We had stepped out into the cool Fall air. The sky was shinning a lustrous smile and deeply breathing out smells of change. I glanced at the mountains, looking for signs of the winter night cap of snow. The vibrant leaves had since dulled and crumbled leaving them majestically tired and worn out looking. Like a mother with all teens. Still majestic, but oh so tired and even more worn out.
I tousled Keith's hair and beamed. I love that he is perceptive to the changes in Mother Nature's moods. I snatched his and Faye's hands, and ran with them, trying to catch some leaves under our feet to feel the satisfying crunch as we hurried to the van. We needed to enjoy Autumn just a little longer.
Tonight my brother and sister in law stopped by. As they were talking in the living room, I passed through and heard my brother in law mention it was snowing.
The hapless romantic in me clawed her way out in the form of a squeal. After a quick inspection outside to make sure they were actual big fluffy flakes, I shot through the house gathering the essentials.
My ear warmer, my coat, my ipod.
I quickly threw everything on and with a quick wave was out the door and into the magic of the first snowfall of the year.
I believe, and always have, that there is magic in firsts. The first blossoms in the Spring. The first hot day. The first barefoot day, all need to be relished and savored. Ceremoniously they cannot be missed.
The snow was very wet. But it didn't matter. It wasn't supposed to snow until tomorrow and here it was already raining the white fluff down on us. An early token of memories to be made. And the fact that it was a night snowfall made the whole thing extra special and dreamy.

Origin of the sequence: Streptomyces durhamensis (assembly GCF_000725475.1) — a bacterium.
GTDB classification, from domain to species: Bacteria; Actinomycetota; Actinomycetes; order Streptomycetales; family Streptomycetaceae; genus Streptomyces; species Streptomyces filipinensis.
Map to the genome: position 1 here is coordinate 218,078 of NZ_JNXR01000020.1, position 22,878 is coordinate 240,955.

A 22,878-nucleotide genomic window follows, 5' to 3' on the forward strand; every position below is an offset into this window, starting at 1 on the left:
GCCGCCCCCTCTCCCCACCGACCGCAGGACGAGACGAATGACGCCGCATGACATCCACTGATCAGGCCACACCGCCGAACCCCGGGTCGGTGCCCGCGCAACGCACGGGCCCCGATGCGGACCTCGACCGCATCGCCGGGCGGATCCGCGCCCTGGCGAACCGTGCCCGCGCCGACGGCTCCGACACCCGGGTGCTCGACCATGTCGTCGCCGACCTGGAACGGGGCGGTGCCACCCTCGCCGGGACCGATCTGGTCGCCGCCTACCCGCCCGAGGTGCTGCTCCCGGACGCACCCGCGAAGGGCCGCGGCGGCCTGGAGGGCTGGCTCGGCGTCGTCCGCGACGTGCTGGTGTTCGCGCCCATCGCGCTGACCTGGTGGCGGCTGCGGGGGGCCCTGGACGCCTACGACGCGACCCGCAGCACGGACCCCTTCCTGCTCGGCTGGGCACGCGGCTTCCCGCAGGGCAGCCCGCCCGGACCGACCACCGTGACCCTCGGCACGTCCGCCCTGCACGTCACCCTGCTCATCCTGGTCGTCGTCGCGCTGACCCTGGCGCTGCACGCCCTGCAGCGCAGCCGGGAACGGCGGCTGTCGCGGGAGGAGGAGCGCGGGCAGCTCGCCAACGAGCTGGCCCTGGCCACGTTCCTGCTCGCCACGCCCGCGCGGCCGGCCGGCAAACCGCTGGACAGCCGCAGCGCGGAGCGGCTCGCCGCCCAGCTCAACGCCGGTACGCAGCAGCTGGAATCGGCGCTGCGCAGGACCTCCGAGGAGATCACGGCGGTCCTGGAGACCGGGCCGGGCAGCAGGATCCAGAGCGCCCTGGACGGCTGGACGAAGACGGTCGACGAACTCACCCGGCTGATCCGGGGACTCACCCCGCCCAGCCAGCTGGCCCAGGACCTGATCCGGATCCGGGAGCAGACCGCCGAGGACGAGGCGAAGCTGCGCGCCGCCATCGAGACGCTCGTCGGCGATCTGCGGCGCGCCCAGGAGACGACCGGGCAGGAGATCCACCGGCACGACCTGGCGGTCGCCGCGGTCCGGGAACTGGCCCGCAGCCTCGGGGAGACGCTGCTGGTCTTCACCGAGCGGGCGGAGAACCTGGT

I jumped off the porch with arms wide to the sky and radiated happiness. I ran to the middle of the deserted street and twirled around and around, my face lifted to the cool kisses. But only for a few moments. The snow was too wet and I soon worried I would drown going on like that.
My arms dropped to my side, but my smile did not drop from my face. I skipped down the first block. The second block brought more serenity. Watching the dainty white flakes contrasted by the murky blackness of the sky was enchanting. I buried my chin into the collar of my coat and paused beneath the bough of a gigantic pine. Every second I was out there brought a cathartic calm to the tempest of my mind. I took once last moment out of the wet snow, and with a deep smigh, stepped out again, welcoming the wet magic.
I slowly walked down the street and was surprised by the smell. It smelled of fresh honeycomb from a bee's hive. I know this smell because my father is a bee keeper and has been since I was a small child. The little white bees of the sky were busy working around me, getting my appetite and desire ready for a steamy cup of cocoa upon my return.
Soon, I had to relent and go back. My glasses were soaked and I couldn't see a thing. Since I already couldn't see, I tipped my head back again, and walked drinking in the moment and the happiness. With each breath I could feel my inner turmoil replaced with peace and tranquility. For the first time in nearly a month I actually had the desire to write. My fingers itched to be the vehicle by which my jumbled thoughts could find their place. My mind, instead of violently gyrating my words around was ready to let them come out naturally and easily.
As ready as I was to re-enter the warmth of the house, I hesitated. I didn't want the quiet or magic of that first snowfall to end. With a final inhalation of the moment, I turned towards the house and walked in the door.
Jeffrey was there, readying a large cup of Pumpkin cocoa for me. I laughed that my once black coat had seemingly been dyed white on my walk. And my hair had completely been covered in white. Wet white that was dripping down my neck and back.
It was a lovely and perfect way to end my magical walk. I really needed that time to re-connect with myself. Who knew a wintry walk could be so purifying?